Will sandy landscape architecture design
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Will sandy landscape architecture design efforts catch fire?
When the National Building Museum opens its innovative $1 billion, master-planned High Line, urban planners are sure to note its success as a park – its lawns, food, organic cafés, “urban agriculture”, its natural-oriented vernacular approach, its gardens, its redevelopment plans, its tasteful, environmentally-conscious housing, its collaboration with a community-based, community-oriented institution, and, yes, its ecological function. Its many designers have worked together, seamlessly, and carefully and creatively with the public and with New York City’s public agencies to make the green landscape a reality. It’s a good example of a success model, one that has been evolving for several decades and now is in demand around the world.
The High Line’s design reflects an emerging pattern among today’s landscape architects. Each landscape architect takes from their background a mixture of practical and aesthetic considerations, makes a wish list of garden components and structural treatments that fit those needs, and approaches architects and engineers to incorporate those elements into the overall design. The High Line’s innovative and highly specific structural treatment is an extreme case of this phenomenon. By now, landscape architects everywhere are going through this transformation, though very few (with few exceptions) are using a collaborative design approach.
So, is the era of residential landscape design on the wane? Does it need to disappear?
Ironically, given the progressive nature of so many current planning and design problems, one of the current landscape design models’ less contentious use comes in the realm of public education, rather than development, a land use often sensitive to aesthetic concerns.
In some ways, the Low Line (an alternative name for the High Line) could be seen as a design-focused education model. New York City has made recent strides in sustainable and innovative thinking and practice in landscape planning, with the High Line as a prominent example of design for public access.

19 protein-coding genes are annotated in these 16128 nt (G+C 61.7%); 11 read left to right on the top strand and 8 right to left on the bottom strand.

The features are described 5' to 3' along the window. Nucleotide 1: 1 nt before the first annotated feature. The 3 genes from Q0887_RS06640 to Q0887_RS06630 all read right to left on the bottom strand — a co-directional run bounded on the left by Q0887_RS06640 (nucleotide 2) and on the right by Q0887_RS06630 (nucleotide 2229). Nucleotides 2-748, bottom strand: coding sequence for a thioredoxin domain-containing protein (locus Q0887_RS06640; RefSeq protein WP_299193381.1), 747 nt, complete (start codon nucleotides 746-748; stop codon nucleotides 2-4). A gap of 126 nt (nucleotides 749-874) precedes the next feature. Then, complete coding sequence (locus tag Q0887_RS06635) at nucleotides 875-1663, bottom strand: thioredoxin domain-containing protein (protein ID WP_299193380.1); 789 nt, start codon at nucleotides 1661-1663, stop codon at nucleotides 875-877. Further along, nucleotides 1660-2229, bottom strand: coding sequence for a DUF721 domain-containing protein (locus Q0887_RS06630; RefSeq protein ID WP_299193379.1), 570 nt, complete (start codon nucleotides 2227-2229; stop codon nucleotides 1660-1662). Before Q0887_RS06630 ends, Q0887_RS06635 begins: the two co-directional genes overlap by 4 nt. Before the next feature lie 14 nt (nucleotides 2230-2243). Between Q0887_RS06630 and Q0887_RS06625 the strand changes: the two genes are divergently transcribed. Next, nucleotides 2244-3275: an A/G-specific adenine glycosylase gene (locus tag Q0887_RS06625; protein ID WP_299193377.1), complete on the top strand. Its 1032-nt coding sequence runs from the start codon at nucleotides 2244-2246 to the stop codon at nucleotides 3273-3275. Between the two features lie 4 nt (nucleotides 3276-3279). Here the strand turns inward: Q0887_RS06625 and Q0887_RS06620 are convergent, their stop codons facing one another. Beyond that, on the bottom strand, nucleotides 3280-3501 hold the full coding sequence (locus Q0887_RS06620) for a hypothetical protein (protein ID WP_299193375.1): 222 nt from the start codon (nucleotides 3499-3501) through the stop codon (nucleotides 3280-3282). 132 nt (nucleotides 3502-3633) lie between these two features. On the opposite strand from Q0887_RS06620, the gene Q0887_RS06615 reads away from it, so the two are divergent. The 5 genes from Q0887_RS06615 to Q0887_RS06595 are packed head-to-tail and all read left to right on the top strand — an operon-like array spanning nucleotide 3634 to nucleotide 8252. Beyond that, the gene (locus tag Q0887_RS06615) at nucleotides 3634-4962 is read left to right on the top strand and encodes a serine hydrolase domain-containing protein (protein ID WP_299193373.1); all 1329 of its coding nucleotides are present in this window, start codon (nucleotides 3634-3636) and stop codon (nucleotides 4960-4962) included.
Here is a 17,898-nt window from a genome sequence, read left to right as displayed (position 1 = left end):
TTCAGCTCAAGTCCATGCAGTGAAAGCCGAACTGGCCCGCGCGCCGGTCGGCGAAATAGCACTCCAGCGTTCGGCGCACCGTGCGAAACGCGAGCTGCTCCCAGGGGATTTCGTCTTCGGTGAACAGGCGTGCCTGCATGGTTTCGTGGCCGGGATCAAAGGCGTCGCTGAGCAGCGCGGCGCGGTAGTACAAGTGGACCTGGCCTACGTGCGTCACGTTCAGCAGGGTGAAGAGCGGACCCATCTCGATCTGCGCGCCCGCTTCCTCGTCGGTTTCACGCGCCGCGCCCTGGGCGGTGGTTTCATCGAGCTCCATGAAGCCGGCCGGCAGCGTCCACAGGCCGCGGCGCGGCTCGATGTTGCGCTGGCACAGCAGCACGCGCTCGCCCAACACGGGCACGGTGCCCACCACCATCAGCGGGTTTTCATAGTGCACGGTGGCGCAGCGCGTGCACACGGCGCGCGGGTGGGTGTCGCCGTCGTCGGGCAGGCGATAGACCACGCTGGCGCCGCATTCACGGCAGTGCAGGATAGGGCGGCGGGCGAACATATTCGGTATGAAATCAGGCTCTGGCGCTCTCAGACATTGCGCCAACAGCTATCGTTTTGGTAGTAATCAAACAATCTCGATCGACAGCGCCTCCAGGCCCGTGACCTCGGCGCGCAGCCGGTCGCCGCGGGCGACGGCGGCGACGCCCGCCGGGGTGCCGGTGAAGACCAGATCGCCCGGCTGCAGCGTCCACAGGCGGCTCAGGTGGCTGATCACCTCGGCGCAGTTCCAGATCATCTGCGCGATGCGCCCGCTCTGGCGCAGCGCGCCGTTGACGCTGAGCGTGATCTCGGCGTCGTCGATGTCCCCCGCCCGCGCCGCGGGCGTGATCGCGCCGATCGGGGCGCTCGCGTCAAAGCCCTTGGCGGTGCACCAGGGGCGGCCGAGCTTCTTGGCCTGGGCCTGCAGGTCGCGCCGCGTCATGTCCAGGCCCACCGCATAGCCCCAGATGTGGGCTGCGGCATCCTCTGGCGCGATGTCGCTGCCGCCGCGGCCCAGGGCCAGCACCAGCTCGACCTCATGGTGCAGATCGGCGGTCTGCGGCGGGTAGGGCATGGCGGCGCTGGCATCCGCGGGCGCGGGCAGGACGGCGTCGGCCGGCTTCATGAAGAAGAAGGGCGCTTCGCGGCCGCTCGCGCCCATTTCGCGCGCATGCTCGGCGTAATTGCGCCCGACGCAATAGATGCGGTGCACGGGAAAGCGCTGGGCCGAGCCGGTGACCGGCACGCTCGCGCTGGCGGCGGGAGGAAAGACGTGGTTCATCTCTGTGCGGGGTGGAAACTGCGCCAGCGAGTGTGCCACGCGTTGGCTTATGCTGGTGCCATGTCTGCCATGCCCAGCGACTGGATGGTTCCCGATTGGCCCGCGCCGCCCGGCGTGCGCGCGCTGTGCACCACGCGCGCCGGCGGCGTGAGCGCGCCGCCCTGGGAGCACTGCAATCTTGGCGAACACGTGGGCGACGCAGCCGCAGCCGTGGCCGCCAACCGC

But, as Andrew Kiraly, landscape architect for the Low Line project and vice president of Kiraly Landscape Architecture, says, “…landscape architects don’t come to the table with a land use analysis – a problem-solving strategy. Landscape architects are trained and practiced to engage the public in design process. They work with the client to understand site and programmatic needs. But, at the end of the day, landscape architects’ thinking is that of the creative practitioner, not that of the advocate or planner. There is a lot of ‘wouldn’t it be nice?’ thinking in the design of some landscapes,” he says. “This is true in terms of thinking, but even more so in terms of writing the public record.”
As Kiraly puts it: “We’ve got a unique land and site context – it’s a vertical space,” and he admits, “We’ve made some great tools and generated some inspiration, but [the High Line] is not the final word.” He adds, “A great example of landscape architecture as a public-education tool is the High Line.”
But are landscapes built solely for public access to be as successful? Landscape architects aren’t only designers, they are managers. The creation of a park is only the first step in the planning and building process. The process goes through development, design, construction, and maintenance, with the city, the public, and other stakeholders, including elected officials and members of the public, on-site every step of the way.
“I feel like we have to keep at it as an essential element of sustainable practice.”
How much impact can landscape architecture have in the realm of sustainable design, and to what extent is it part of the solution? This is where landscape architects must prove that they can help design for energy, water, and other factors. Many landscapes are built and are maintained today without landscape architecture, but Kiraly says, “Our role is just as important to making communities sustainable.”
The emerging focus on sustainable practices across all disciplines – including landscape architecture – is a positive step. The High Line demonstrates how a landscape designer can build a public space that is accessible and pleasant, while at the same time providing sustainable qualities. But whether one is talking about the High Line or creating a more long-term process, this doesn’t mean sustainable practice is dead or should be made a focus only of landscape architecture.
Sometimes, landscape architecture should be looked at as a tool to aid developers, civic planners, and developers of sustainability-related development. Landscape architects must lead from the front, continuing the work that has been started, even if the land use planning process has to go forward. “I feel like we have to keep at it as an essential element of sustainable practice,” Kiraly says.